Date: Tuesday, November 12, 2019
Session Title: Infection-Related Rheumatic Disease Poster
Session Type: Poster Session (Tuesday)
Session Time: 9:00AM-11:00AM
Background/Purpose: A large spectrum of vasculitides affecting small, medium, and large vessels have been reported in HIV-infected individuals. Although vasculitis is a rare manifestation of HIV, it is a clinically important complication to recognize that requires immunosuppressive treatment. The purpose of this study was to examine the clinical features and treatment outcomes of HIV-infected individuals with vasculitis referred to a rheumatic disease clinic specialized in the treatment of HIV-related disorders.
Methods: A retrospective chart review of HIV-infected patients evaluated at an outpatient rheumatology clinic from 1994-2019 was performed. Pertinent demographic data, disease features, laboratory data, treatment, and adverse events were collected.
Results: Ten of 1127 HIV-infected patients were diagnosed with the following: systemic vasculitis/polyarteritis nodosa (n=3), granulomatosis with polyangiitis (n=2) primary angiitis of the CNS (n=2), MPO-associated vasculitis (n=1), IgA vasculitis (n=1), HCV-associated cutaneous vasculitis (n=1). Ten patients were treated with prednisone, and 5 patients required additional immunosuppression with azathioprine (n=3), cyclophosphamide (n=2) and mycophenolate mofetil (n=1). Nine patients had sustained remission for several years. Five patients are currently alive, 3 patients died of non-vasculitis related complications, and 1 vasculitis-related death occurred in a patient who did not undergo treatment. One patient is lost to follow up. Of particular interest, no new cases of vasculitis were referred or diagnosed after 2008, despite no changes on the clinic physicians and no alternative clinical referral sites having become available.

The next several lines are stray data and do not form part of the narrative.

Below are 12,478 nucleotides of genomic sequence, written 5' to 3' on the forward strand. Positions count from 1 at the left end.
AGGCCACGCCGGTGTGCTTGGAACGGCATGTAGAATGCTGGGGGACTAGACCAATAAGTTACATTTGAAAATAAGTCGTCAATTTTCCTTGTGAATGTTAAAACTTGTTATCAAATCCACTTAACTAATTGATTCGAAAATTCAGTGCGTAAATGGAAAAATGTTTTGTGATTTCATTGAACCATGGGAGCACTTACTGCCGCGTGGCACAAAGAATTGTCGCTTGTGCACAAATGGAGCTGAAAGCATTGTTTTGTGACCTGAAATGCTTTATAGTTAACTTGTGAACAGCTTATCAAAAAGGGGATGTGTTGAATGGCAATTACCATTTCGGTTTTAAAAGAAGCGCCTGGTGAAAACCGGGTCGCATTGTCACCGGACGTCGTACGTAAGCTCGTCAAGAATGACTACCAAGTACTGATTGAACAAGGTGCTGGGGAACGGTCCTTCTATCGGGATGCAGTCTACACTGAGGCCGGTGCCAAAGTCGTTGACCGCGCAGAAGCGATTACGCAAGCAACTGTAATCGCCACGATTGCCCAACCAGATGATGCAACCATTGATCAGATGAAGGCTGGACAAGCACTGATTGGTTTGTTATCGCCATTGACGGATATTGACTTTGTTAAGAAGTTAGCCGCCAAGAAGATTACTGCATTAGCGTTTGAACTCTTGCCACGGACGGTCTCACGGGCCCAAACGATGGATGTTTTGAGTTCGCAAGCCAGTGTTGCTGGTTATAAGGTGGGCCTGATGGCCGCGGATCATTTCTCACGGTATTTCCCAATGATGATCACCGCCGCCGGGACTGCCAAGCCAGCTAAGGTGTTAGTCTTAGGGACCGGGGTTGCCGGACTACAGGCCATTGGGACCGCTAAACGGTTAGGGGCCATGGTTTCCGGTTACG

Conclusion: Patients treated for vasculitis in the setting of HIV do well with sustained remission suggesting this is a milder form of disease. Additionally, the absence of new cases over the past 10 years is likely result of more effective antiretroviral treatment. This supports the hypothesis that the development of vasculitis in HIV-infected individual is an antigen or viral (i.e. HIV) driven process
To cite this abstract in AMA style:McCray C, Salazar G, Valicek R, Nguyen B, Naovarat B, Williams F, Reveille J. Vasculitis in HIV-Infected Individuals: Making the Case for an Antigen Driven Process [abstract]. Arthritis Rheumatol. 2019; 71 (suppl 10). https://acrabstracts.org/abstract/vasculitis-in-hiv-infected-individuals-making-the-case-for-an-antigen-driven-process/. Accessed June 2, 2023.
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ACR Meeting Abstracts - https://acrabstracts.org/abstract/vasculitis-in-hiv-infected-individuals-making-the-case-for-an-antigen-driven-process/